Enabling formulators to reach higher applied solids at a given application viscosity is another unique feature of this new resin chemistry. Typically, at higher formulated solids, an increase in viscosity causes the coating to exhibit poor flow and leveling characteristics, which in turn negatively impacts the appearance of the final film. White monocoat formulations made with the new protective resin, even at 60% weight solids, maintain favorable rheological behavior that results in comparable appearance to lower-solids acrylic options. This is a noticeable improvement over commercial materials and allows formulators and OEMs to capture the value of reaching target VOC levels while still maintaining good appearance properties. Figure 5 summarizes solids levels at a constant application viscosity for white monocoat formulations.
Other markets, such as agricultural and construction equipment (ACE), have unmet needs that overlap with those of the automotive monocoat segment. In ACE, additional challenges come from high-chroma coatings such as red, green and blue monocoat formulations. Formulators in the ACE market must address issues like marring and pigment bleeding, as the equipment typically experiences more severe use than a typical automobile. Much like automotive coatings, these performance deficiencies are caused by degradation of the film with UV exposure. Degradation of the film often results in poor appearance, failure to protect the underlying substrate, and an increased risk of the coating to exhibit chalking or dusting of the pigment. High-chroma pigment packages contribute to the reduced weatherability of the film, but failure due to UV degradation is mainly attributable to the choice of resin. In addition to the benefits described previously in white monocoat formulations, Tetrashield red monocoat formulations have demonstrated the ability to reduce pigment bleeding and improve mar resistance. Table 3 gives a sample starting point formulation of a red monocoat formulation, formulation physicals, as well as basic performance characteristics.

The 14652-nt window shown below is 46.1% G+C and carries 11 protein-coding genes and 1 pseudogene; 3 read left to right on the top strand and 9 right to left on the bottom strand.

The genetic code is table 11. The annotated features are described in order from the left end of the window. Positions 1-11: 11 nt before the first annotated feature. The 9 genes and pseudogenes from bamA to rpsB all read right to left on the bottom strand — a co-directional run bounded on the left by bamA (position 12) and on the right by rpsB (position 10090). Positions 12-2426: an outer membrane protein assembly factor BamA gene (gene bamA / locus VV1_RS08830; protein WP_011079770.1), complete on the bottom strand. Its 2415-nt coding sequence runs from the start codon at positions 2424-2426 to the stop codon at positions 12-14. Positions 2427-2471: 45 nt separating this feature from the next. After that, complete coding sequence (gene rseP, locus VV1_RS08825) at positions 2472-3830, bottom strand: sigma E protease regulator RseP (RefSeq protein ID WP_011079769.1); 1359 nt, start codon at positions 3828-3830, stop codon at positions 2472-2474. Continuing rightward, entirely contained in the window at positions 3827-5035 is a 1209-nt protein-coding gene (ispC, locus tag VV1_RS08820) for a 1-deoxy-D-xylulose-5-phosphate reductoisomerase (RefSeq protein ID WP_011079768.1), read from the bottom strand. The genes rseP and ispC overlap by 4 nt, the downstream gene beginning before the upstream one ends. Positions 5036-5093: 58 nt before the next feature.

There are two common techniques used to evaluate mar resistance in high-chroma coatings. The first is ASTM D5402 (double rub test) with xylene as the solvent. The results of this test for the Tetrashield red monocoat versus a commercial control are shown in Figure 6. From the pictures of the cheesecloths taken before and after Xenon weathering, the commercial control exhibited pigment bleed, while the new resin sample was unaffected.
The second measure for mar resistance was the industry-standard Crock Meter test. For this procedure, fresh panels were evaluated for initial gloss readings, abraded using a Crock Meter and then measured for gloss after abrasion. Panels that were exposed to Xenon radiation according to ASTM G155 were tested using the same method. Results are represented in Figure 7. The results from the testing corroborate the xylene double rub test. A significant amount of pigment was recovered on the commercial test cloth after weathering/abrasion, while the Tetrashield cloth was clean.
Emerging Applications: Clearcoats